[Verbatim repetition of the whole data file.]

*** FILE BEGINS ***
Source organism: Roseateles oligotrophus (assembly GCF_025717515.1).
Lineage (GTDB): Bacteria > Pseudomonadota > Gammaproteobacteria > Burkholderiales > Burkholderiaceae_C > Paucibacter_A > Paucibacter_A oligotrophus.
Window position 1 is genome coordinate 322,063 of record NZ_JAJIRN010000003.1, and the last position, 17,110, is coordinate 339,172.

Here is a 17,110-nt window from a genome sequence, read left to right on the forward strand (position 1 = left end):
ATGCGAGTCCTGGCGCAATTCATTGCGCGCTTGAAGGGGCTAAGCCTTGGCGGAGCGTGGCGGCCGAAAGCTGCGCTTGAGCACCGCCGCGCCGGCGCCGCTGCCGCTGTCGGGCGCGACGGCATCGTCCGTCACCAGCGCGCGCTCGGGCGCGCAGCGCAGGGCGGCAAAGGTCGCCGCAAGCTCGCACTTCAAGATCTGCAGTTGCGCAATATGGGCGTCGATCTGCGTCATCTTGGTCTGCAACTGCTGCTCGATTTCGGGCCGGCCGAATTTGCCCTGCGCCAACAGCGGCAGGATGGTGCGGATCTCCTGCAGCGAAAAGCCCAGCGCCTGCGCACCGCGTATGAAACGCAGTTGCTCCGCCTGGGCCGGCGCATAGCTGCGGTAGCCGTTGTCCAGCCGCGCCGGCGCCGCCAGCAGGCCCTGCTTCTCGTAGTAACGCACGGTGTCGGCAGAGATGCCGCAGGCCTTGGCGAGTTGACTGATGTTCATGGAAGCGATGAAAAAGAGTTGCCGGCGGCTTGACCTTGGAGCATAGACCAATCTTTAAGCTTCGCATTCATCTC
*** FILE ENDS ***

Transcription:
Source organism: Roseateles oligotrophus (assembly GCF_025717515.1).
Lineage (GTDB): Bacteria > Pseudomonadota > Gammaproteobacteria > Burkholderiales > Burkholderiaceae_C > Paucibacter_A > Paucibacter_A oligotrophus.
Window position 1 is genome coordinate 322,063 of record NZ_JAJIRN010000003.1, and the last position, 17,110, is coordinate 339,172.

Here is a 17,110-nt window from a genome sequence, read left to right on the forward strand (position 1 = left end):
ATGCGAGTCCTGGCGCAATTCATTGCGCGCTTGAAGGGGCTAAGCCTTGGCGGAGCGTGGCGGCCGAAAGCTGCGCTTGAGCACCGCCGCGCCGGCGCCGCTGCCGCTGTCGGGCGCGACGGCATCGTCCGTCACCAGCGCGCGCTCGGGCGCGCAGCGCAGGGCGGCAAAGGTCGCCGCAAGCTCGCACTTCAAGATCTGCAGTTGCGCAATATGGGCGTCGATCTGCGTCATCTTGGTCTGCAACTGCTGCTCGATTTCGGGCCGGCCGAATTTGCCCTGCGCCAACAGCGGCAGGATGGTGCGGATCTCCTGCAGCGAAAAGCCCAGCGCCTGCGCACCGCGTATGAAACGCAGTTGCTCCGCCTGGGCCGGCGCATAGCTGCGGTAGCCGTTGTCCAGCCGCGCCGGCGCCGCCAGCAGGCCCTGCTTCTCGTAGTAACGCACGGTGTCGGCAGAGATGCCGCAGGCCTTGGCGAGTTGACTGATGTTCATGGAAGCGATGAAAAAGAGTTGCCGGCGGCTTGACCTTGGAGCATAGACCAATCTTTAAGCTTCGCATTCATCTC